My average squad age, excitingly, is just 23 years old, which bodes well, especially as some of the younger players are Livorno rather than loan signings. I want to privilege actual Livorno players in my starting XI, even at the expense of quality loan players, because I am wary of developing or relying on players who will leave the club at the end of the season. As it progresses, of course, I will check on any loan players who fit my rules and are performing well in case they have a contract clause that means I might be able to snaffle them up but, for the time being, my focus is on my own players.

I set Livorno up in a basic 4-4-2 to start with, privileging quite a slow, patient style. This means that I can work on the defence, keeping the ball, and trying to use my good wingers to create chances at the far end of the pitch. In one variant, I use a shorter style of passing, while in my more defensive style, to be used away from home, I allow for more directness to try to get quicker transitions vertically while staying solid at the back. The friendly games will give me a good indication whether it is worth persevering with these tactics, or whether I need to tweak them.

Screen Shot 2016-05-03 at 20.28.11Alessandro Doga, my Head of Youth Development, has his contract up for renewal at the end of the season and because he’s not very good (working with youngsters 16; judging player potential 7) I take the opportunity to get rid of him cheaply and offer a contract to Cristiano Sala instead (working with youngsters 20; judging player potential 15). Sala is also asking for £1.5k per week, where Doga was asking for £2.2k per week – cheaper upgrades are so Moneyball. I recruit Michele Viapiana as a fitness coach on £450 per week and Paolo Tomasoni, an excellent and experienced defensive coach, on £1.5k per week, joins him. I’m also delighted to recruit a new assistant manager, Fabrizio Piccareta, though I can see from his previous jobs that he has worked with Paulo Di Canio, so I won’t be telling my staunchly Communist fan-base that.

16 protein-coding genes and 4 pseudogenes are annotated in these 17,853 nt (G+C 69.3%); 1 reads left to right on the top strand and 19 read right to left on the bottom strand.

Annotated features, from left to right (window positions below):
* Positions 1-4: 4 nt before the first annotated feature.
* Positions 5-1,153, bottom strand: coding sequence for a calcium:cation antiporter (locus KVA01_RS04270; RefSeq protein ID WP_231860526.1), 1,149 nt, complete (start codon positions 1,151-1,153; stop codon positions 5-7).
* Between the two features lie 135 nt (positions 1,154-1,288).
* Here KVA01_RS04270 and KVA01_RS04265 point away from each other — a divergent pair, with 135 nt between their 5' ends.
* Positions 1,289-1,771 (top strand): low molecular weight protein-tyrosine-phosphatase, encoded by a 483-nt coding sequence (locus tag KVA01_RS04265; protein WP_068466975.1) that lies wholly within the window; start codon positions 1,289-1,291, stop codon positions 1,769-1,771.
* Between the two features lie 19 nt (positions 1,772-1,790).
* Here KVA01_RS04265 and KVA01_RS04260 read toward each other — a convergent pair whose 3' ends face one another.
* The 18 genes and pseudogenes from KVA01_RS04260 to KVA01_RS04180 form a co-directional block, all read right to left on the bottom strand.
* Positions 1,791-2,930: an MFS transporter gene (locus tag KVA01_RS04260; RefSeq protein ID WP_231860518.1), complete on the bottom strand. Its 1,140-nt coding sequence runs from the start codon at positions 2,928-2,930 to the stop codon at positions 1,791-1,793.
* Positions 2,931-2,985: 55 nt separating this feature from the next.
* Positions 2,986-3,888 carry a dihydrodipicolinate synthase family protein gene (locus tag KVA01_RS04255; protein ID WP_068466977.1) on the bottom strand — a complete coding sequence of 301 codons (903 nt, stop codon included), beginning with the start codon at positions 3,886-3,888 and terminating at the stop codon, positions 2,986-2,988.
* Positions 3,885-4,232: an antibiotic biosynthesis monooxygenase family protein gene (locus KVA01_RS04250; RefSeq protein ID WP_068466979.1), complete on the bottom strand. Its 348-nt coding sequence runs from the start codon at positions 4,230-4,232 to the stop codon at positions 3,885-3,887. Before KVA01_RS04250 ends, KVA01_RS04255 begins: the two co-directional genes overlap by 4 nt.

Screen Shot 2016-05-03 at 20.28.20Pre-season games go OK, I suppose. We lose 3-0 away at Serie A side Frosinone, then beat minnows Lupa Roma 4-0 away. Serie B Pescara hold us to a 0-0 draw away, which is a good result, and then we lose 1-0 away to Serie A Empoli, but it’s narrow. The formation and tactics seem to be working reasonably well, although I have concerns about the numbers of chances we are creating with a trequartista and defensive forward up front; I therefore change my wingers to attacking mode with the hope that I can generate more chances. Technically, the season begins with an Italian Cup game against Arezzo, so this is where we will leave the first instalment. Let the Moneyball games begin…